We put work in this, love this forever. This wasn’t no overnight thing, this was 10 years in the making. My next project’s not going to take that long [laughs] but I just been grinding that long so I picked up stuff on the way.

A$AP Mob really runs like a family. What would you say is your role in the Mob?

I’m the general. My friend Gelato, he call me RZA. So you know, I be the RZA of the Mob. But then some people call me the GZA of the Mob so I just be the general. I just hold it down.

Give an example of that.

Before a show, I’m getting everybody up to pray. I’m the one like, “Let’s get together let’s pray.” Inspirerer. Sometimes I’m the coach. But I teach everybody else on my team to be the same. Some cats are just small-minded. You gotta lead, you gotta teach, you gotta love, respect, honor. You gotta stand for something or fall for anything.

AWGE/Polo Ground/RCA Records
AWGE/Polo Ground/RCA Records

How is A$AP different from any other crew in hip-hop right now?

Some crews in hip-hop started their crews once they seen us not knowing that we were already a crew. We’ve been broke together, we’ve been hitting the club, poppin’ bottles together. First time I seen Yams, he had a Dipset chain on with Max B, you know? They say Hollywood is Hollywood but New York City is still where it’s at though. It’s the biggest TV show in the world, so we’ve lived this life already.

We see Remy Ma, Cam, everybody on our streets all day, every day so it’s nothing for us to do this at ease. And plus, seeing crews fall off in the past before, we like, “We never going to let that happen.” And losing our brother that started that shit? It’d be disrespectful of him to have us fall off or fall apart. I’d be tight. If anybody at Mob feel like they want to leave the Mob, they gotta take that up with me. It ain’t got nothing to do with music. It’s deeper than that. And if I kick you out, you shouldn’t have been.

Is anybody on the verge of being kicked out?

There’s a lot of cats that ain’t supposed to be in here [laughs]. Word, some cats get they A$AP blessing from other people in A$AP.

And you don’t fuck with that?

I don’t respect it. I had to go through the gauntlet. It wasn’t given to me at all. And even to be A$AP Twelvyy today was not given to me. So I’m not jackin’ nobody out here running around, “A$AP this…” Nah, I don’t care.

So in your mind, who are the true A$AP members?

The A$AP Mob. Nast, Eddie, Ferg, Rocky, Illz, Young Lord, Josh, Relly, Ty Y, Hector Delgado. We just blessed in Josh [the manager]. He been first tier though. Flatbush Zombies is the Mob and I’m a Flatbush Zombie, you feel me? TDE is Mob. If Yams met you and showed you love, you Mob to me. If not, then I don’t really care.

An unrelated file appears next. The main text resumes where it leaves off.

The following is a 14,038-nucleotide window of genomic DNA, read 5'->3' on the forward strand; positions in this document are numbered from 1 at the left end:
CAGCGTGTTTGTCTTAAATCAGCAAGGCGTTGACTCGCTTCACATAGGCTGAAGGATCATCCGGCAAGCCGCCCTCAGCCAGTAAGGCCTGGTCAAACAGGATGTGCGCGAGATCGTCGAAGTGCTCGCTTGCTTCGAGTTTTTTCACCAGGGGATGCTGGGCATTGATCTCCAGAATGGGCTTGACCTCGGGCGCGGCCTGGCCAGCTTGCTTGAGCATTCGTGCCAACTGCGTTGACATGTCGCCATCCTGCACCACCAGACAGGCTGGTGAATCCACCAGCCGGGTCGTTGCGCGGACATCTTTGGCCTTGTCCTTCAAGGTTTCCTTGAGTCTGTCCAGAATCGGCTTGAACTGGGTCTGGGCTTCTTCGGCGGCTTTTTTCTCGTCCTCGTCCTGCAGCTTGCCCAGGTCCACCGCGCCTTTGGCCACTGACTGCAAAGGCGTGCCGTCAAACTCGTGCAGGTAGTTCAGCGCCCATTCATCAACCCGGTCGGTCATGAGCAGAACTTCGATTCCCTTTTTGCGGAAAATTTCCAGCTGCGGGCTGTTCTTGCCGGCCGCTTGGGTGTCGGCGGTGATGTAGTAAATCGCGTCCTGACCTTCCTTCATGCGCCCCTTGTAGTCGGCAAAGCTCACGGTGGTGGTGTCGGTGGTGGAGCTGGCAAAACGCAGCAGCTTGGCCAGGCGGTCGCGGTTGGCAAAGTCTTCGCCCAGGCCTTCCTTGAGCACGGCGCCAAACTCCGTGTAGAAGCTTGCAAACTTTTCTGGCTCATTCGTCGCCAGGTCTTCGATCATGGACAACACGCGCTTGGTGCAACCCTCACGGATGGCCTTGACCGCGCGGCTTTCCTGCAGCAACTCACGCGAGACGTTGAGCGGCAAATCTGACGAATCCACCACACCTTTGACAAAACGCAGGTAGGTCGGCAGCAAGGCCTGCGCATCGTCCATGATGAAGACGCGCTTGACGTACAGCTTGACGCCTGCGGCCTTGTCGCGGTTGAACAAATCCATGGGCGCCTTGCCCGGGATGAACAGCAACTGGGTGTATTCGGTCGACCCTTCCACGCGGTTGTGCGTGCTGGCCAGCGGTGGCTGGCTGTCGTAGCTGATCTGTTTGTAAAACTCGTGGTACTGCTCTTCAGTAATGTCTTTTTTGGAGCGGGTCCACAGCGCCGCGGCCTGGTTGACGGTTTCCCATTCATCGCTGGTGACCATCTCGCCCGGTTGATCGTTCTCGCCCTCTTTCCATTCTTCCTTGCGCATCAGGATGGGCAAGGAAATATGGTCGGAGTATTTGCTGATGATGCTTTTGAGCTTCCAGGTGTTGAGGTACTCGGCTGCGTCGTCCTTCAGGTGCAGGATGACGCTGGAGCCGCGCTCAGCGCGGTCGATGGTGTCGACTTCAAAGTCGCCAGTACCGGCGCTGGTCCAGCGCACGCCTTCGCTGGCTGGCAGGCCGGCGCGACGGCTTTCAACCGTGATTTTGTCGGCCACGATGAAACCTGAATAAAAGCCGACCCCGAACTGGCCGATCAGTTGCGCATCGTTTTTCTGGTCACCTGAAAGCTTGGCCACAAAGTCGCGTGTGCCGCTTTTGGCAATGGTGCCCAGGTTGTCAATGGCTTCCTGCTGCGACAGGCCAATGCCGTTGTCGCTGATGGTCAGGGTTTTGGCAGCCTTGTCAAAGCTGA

You didn’t mention a couple people before. You didn’t mention Playboi Carti.

Oh, Carti. I didn’t know I didn’t mention him. I consider him A$AP Mob, not A$AP. Honestly, A$AP Mob is just five people. A$AP, it got the family tree. A$AP Mob is the A$AP Mob. You can’t let anybody else into the Jackson Five. Nobody else can be the original five, you know. That’s just what it is. Carti, I love you to death but you’ll never be in the original top five.

After 12, there’s Still Striving and then Cozy Tapes on Aug. 25.

Yup, Too Cozy.

What can you tell us about Too Cozy?

It’s very relaxing sounds and this is going to just be an incredible month. I feel like all our music dropping this month is just going to shape the world. You got me coming out on the Aug. 4 and then you got Ferg coming out on the Aug. 18. So from the Aug. 4 to Aug. 18, I feel like all these kids is just going to be in the streets wildin’. They going to be on their 212 shit hard. Running around in they LYBB shit, their durags, watching anime, playing ball.

It’s going to get real crazy. It’s back to school season. They going to go back to school with that 212 mentality. This is going to be the illest summer ever so if you about to go to school with this music right now, your whole life is changing. I know kids that say, “Yo, I remember when Live. Love. A$AP dropped.” It’s the same energy. It’s crazy to see what 10 years of real hard work can do, dead ass. I appreciate that. Somebody told me yesterday, “You gotta catch that microwave shit.” But I’m like, I’m kind of happy I had to thug this out the whole time. I really did a bid, I did a tenure, you feel me? You cannot take that from me.

It takes a lot of work to look like an overnight success.

That’s word. I appreciate all the love. I appreciate being here right now.